Imdugud Copper Frieze from the Ninhursag Temple (Illustration

Illustration

Osama Shukir Muhammed Amin
by
published on 26 July 2014
Imdugud Copper Frieze from the Ninhursag Temple

This frieze was excavated at the base of the temple of the goddess Ninhursag at Tell Al-Ubaid. The lion-headed eagle monster, or Imdugud, grasps a pair of deer. Imdugud represents the Sumerian god Ningirsu, and it is unknown why it was placed at the temple of Ninhursag. The frieze was probably placed above one of the main doorways of the temple. It was found in a very poor condition and required extensive conservation. It represents an exceptional example of large-scale Sumerian metalwork. Early dynastic III, circa 2500 BCE, from Tell Al-Ubaid, southern Mesopotamia, Iraq. (The British Museum).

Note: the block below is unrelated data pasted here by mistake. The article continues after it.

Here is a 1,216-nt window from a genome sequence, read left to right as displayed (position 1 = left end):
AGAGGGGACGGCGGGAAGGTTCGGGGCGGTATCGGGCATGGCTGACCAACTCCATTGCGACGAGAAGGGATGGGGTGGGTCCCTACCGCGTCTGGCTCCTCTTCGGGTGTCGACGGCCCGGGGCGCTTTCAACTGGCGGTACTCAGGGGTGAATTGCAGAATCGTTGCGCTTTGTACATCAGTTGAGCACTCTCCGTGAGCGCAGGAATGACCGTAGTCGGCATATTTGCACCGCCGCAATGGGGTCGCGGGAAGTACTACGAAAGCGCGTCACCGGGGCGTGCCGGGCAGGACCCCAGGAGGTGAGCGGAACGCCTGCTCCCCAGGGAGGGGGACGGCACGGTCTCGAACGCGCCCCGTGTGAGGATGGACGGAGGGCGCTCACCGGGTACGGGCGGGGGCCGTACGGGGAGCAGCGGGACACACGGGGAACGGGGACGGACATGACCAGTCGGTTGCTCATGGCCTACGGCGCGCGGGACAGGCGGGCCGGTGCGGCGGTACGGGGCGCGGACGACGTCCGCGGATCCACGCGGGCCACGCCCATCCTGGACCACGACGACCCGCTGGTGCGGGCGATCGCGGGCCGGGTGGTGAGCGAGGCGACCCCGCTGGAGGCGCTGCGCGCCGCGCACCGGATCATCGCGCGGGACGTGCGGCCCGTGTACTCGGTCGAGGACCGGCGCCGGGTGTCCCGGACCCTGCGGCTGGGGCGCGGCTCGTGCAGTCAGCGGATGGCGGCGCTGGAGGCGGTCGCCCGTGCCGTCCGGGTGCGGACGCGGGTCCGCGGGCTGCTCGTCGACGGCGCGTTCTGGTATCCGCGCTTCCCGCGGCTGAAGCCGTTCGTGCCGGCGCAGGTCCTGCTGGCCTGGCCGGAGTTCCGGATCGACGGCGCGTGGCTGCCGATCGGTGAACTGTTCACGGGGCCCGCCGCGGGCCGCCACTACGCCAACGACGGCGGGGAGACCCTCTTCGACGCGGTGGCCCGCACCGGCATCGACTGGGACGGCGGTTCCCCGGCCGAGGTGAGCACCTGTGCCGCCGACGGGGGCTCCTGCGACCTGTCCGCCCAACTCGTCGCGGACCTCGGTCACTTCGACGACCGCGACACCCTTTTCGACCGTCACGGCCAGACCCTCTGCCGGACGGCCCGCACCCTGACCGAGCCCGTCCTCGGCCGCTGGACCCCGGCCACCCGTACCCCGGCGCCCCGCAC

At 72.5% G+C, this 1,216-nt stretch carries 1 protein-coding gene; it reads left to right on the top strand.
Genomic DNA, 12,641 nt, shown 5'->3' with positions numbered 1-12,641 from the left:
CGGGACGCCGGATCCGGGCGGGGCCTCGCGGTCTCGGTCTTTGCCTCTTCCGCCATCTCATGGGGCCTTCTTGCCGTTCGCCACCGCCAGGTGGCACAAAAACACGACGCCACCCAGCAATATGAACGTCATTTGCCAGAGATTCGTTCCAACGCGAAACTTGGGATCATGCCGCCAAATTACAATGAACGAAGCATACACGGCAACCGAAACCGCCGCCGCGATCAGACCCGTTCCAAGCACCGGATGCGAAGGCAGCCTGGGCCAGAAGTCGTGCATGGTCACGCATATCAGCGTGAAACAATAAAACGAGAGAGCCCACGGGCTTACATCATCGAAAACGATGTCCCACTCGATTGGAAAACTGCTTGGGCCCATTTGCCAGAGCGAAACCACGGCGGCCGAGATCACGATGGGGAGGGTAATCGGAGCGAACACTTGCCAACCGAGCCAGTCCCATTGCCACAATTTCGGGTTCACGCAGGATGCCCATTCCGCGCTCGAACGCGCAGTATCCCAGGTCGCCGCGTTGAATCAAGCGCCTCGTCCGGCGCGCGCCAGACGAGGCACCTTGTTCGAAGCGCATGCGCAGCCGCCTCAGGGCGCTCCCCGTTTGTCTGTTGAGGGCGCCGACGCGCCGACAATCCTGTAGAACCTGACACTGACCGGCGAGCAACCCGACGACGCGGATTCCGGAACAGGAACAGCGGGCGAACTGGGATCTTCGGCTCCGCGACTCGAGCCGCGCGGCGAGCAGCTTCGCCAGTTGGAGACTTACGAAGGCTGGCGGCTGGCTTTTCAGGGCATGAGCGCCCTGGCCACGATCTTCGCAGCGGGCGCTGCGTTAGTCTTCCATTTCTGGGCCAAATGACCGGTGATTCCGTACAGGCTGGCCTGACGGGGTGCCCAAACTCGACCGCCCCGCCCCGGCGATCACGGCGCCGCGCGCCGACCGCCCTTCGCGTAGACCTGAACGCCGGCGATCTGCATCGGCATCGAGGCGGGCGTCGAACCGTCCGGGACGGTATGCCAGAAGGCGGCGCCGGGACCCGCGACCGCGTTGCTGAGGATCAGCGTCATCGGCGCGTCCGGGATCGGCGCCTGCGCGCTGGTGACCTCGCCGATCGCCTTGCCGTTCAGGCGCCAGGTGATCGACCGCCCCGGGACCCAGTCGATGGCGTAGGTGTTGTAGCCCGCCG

About the Author

Osama Shukir Muhammed Amin
Associate Professor of Neurology and lover of the Cradle of Civilization, Mesopotamia. I'm very interested in Mesopotamian history and always try to take photos of archaeological sites and artifacts in museums, both in Iraq and around the world.

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Cite This Work

APA Style

Amin, O. S. M. (2014, July 26). Imdugud Copper Frieze from the Ninhursag Temple. Ancient History Encyclopedia. Retrieved from https://www.ancient.eu/image/2869/

Chicago Style

Amin, Osama S. M. "Imdugud Copper Frieze from the Ninhursag Temple." Ancient History Encyclopedia. Last modified July 26, 2014. https://www.ancient.eu/image/2869/.

MLA Style

Amin, Osama S. M. "Imdugud Copper Frieze from the Ninhursag Temple." Ancient History Encyclopedia. Ancient History Encyclopedia, 26 Jul 2014. Web. 17 Jul 2019.

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